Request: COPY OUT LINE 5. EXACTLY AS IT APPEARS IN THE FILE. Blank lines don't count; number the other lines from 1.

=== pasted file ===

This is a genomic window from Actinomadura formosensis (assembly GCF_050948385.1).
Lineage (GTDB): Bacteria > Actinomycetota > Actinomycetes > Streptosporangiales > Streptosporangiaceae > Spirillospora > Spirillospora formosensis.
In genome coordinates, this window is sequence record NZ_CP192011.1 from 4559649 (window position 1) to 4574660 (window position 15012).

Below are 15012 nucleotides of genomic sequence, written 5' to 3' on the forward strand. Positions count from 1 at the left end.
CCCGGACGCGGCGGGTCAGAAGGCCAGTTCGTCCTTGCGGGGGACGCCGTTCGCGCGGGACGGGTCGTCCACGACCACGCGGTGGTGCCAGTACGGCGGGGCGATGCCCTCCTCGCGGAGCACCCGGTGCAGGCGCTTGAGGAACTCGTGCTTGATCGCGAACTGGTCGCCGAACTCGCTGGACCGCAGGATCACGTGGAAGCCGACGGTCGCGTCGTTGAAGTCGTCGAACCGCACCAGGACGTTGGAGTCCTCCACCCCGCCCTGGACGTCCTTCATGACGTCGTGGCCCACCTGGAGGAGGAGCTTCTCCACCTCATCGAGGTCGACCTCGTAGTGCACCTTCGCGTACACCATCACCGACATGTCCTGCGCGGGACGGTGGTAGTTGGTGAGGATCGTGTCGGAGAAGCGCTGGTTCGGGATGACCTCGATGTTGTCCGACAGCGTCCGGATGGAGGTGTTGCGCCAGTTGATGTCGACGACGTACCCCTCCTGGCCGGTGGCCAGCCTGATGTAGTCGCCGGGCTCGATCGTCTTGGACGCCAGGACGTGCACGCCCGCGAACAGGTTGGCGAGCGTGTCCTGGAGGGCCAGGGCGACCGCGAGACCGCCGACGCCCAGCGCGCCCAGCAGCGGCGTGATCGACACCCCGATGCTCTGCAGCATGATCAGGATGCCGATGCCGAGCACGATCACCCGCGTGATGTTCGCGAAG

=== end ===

CCCGGACGCGGCGGGTCAGAAGGCCAGTTCGTCCTTGCGGGGGACGCCGTTCGCGCGGGACGGGTCGTCCACGACCACGCGGTGGTGCCAGTACGGCGGGGCGATGCCCTCCTCGCGGAGCACCCGGTGCAGGCGCTTGAGGAACTCGTGCTTGATCGCGAACTGGTCGCCGAACTCGCTGGACCGCAGGATCACGTGGAAGCCGACGGTCGCGTCGTTGAAGTCGTCGAACCGCACCAGGACGTTGGAGTCCTCCACCCCGCCCTGGACGTCCTTCATGACGTCGTGGCCCACCTGGAGGAGGAGCTTCTCCACCTCATCGAGGTCGACCTCGTAGTGCACCTTCGCGTACACCATCACCGACATGTCCTGCGCGGGACGGTGGTAGTTGGTGAGGATCGTGTCGGAGAAGCGCTGGTTCGGGATGACCTCGATGTTGTCCGACAGCGTCCGGATGGAGGTGTTGCGCCAGTTGATGTCGACGACGTACCCCTCCTGGCCGGTGGCCAGCCTGATGTAGTCGCCGGGCTCGATCGTCTTGGACGCCAGGACGTGCACGCCCGCGAACAGGTTGGCGAGCGTGTCCTGGAGGGCCAGGGCGACCGCGAGACCGCCGACGCCCAGCGCGCCCAGCAGCGGCGTGATCGACACCCCGATGCTCTGCAGCATGATCAGGATGCCGATGCCGAGCACGATCACCCGCGTGATGTTCGCGAAG